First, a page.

Subway riders may be alarmed this month to find men with guns releasing gas throughout the subway system. But don’t worry, the NYPD is just conducting a $3.4 million test which will test how an biological attack might work if it were to happen in the New York City Transit System.
The test funded by the Federal Department of Homeland Security hopes to gather data on weaknesses and disbursement time so that the NYPD can adequately respond to a potential attack. Air sampling equipment set up by researchers from Brookhaven National Laboratory will measure the released harmless gases known as perfluorocarbons at several subway and street areas in Manhattan for about 30 minutes to track dispersal patterns.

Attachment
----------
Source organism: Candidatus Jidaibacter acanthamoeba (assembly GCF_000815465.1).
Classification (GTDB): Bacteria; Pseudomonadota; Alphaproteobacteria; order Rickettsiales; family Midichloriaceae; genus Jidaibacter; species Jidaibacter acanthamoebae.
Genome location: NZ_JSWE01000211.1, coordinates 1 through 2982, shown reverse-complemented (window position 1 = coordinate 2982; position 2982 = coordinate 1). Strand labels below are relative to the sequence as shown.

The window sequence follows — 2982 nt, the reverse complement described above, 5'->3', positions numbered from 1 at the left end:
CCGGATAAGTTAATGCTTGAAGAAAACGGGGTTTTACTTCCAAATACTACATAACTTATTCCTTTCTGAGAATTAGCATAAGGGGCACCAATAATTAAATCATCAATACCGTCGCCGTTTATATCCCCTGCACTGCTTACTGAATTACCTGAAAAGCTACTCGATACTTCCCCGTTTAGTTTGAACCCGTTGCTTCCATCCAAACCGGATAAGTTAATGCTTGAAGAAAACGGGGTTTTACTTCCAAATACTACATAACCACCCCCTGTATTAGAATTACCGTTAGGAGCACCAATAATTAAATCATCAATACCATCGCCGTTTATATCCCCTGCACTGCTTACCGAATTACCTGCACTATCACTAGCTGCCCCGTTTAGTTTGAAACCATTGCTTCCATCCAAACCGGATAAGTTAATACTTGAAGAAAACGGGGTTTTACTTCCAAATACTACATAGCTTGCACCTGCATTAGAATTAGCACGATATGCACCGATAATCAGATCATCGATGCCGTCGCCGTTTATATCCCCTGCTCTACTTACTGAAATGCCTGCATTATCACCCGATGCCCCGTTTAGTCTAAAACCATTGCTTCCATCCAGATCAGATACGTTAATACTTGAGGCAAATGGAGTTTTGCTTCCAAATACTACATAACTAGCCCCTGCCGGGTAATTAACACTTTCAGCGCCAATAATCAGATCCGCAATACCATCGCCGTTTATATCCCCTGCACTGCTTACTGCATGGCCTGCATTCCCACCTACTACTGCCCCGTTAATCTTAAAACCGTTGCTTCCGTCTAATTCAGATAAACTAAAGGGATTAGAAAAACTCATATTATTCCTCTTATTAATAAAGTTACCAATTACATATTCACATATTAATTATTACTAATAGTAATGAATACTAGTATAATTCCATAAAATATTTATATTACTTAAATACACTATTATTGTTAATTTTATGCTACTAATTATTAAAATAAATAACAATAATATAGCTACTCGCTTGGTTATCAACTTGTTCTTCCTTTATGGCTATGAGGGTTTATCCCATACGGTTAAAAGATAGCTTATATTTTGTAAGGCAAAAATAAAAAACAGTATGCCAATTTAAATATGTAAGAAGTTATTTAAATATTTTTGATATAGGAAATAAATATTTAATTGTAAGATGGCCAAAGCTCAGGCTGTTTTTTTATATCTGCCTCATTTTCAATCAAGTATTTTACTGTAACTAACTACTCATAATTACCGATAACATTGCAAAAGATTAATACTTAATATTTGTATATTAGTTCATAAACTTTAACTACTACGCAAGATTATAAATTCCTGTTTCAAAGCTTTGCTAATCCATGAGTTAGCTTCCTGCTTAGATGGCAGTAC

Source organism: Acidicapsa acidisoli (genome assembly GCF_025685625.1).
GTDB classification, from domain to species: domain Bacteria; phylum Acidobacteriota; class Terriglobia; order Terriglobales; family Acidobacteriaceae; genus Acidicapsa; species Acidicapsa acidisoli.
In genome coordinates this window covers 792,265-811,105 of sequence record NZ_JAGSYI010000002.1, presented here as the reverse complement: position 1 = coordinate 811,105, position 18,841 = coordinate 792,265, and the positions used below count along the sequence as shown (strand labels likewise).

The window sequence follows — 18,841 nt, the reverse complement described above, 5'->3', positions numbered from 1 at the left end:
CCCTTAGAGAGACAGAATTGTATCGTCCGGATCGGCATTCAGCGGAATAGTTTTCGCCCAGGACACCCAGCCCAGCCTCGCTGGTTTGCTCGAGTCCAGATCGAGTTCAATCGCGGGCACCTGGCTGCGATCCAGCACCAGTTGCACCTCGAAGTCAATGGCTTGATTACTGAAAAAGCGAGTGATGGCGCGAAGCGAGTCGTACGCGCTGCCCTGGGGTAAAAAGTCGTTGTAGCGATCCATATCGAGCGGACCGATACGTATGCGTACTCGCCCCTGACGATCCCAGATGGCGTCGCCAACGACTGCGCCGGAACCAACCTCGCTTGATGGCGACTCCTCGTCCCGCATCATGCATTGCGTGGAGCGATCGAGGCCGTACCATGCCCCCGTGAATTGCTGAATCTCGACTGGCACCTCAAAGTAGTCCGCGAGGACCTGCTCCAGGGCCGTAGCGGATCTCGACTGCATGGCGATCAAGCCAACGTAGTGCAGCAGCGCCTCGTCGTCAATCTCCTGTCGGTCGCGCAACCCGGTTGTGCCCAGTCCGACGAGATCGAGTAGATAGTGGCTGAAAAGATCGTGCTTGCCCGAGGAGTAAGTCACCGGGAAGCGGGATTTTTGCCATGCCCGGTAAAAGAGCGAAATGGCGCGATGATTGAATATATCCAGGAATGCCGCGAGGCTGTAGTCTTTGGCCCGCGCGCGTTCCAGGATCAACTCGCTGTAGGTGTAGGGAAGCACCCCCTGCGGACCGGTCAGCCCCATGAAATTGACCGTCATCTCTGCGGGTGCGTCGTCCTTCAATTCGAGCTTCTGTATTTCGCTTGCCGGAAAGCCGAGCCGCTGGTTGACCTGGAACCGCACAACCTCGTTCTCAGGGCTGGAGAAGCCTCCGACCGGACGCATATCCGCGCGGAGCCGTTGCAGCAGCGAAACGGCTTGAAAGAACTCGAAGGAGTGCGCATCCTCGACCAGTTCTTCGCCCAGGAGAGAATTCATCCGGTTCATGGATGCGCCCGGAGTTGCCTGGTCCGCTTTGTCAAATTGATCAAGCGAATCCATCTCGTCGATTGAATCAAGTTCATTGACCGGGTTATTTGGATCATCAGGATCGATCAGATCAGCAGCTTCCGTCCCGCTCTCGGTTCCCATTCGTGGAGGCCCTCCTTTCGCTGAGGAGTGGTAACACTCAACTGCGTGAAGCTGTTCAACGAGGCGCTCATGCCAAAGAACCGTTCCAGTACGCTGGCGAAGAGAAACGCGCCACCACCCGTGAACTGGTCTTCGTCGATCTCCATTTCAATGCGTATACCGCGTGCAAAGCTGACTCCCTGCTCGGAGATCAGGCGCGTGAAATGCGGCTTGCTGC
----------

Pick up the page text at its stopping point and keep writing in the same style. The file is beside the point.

NYPD Commissioner Ray Kelly said in a statement that about 200 sampling devices will be set up during the study to take measurements. After about a two-hour period for equipment placement, the study is expected to begin at around 8 a.m. Tuesday. Two more days of research will also take place at later dates this month.
“The NYPD works for the best, but plans for the worst when it comes to potentially catastrophic attacks such as ones employing radiological contaminant or weaponized anthrax,” Kelly said. “This field study with Brookhaven’s outstanding expertise will help prepare and safeguard the city’s population in the event of an attack.”
About 5 million passengers ride the subway system every day in the city, and police and security experts have long recognized its vulnerabilities to attack.